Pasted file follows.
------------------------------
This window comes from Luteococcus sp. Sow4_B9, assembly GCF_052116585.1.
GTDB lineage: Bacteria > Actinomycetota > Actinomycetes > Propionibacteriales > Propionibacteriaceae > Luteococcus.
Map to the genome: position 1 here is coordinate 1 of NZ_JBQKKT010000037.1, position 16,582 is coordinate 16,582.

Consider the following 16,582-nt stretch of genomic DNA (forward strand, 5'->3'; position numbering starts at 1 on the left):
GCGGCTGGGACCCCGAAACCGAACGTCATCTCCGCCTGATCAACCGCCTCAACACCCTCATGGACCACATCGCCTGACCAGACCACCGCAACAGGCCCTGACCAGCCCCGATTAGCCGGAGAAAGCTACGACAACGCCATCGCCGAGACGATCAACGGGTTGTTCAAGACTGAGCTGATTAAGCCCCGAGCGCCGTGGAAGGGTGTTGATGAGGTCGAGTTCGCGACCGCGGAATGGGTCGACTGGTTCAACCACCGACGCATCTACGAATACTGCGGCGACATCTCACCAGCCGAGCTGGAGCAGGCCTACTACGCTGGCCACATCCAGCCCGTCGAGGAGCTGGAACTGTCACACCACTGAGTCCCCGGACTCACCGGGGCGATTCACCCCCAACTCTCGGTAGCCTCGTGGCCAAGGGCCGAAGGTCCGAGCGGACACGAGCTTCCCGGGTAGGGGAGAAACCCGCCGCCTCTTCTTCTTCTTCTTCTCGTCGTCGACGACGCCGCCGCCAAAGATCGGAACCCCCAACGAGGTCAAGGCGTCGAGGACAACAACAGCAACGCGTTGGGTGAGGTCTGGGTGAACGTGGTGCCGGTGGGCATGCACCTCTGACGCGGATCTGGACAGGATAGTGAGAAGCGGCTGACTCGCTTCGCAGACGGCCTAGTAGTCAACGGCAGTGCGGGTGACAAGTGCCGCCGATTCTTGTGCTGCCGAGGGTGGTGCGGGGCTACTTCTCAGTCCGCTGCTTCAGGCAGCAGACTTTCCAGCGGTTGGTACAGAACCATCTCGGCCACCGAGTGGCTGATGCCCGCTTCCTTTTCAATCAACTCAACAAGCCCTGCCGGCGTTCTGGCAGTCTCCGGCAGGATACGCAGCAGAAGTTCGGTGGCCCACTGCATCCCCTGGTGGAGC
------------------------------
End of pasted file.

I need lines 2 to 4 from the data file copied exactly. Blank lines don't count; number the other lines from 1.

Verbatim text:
GTDB lineage: Bacteria > Actinomycetota > Actinomycetes > Propionibacteriales > Propionibacteriaceae > Luteococcus.
Map to the genome: position 1 here is coordinate 1 of NZ_JBQKKT010000037.1, position 16,582 is coordinate 16,582.

Consider the following 16,582-nt stretch of genomic DNA (forward strand, 5'->3'; position numbering starts at 1 on the left):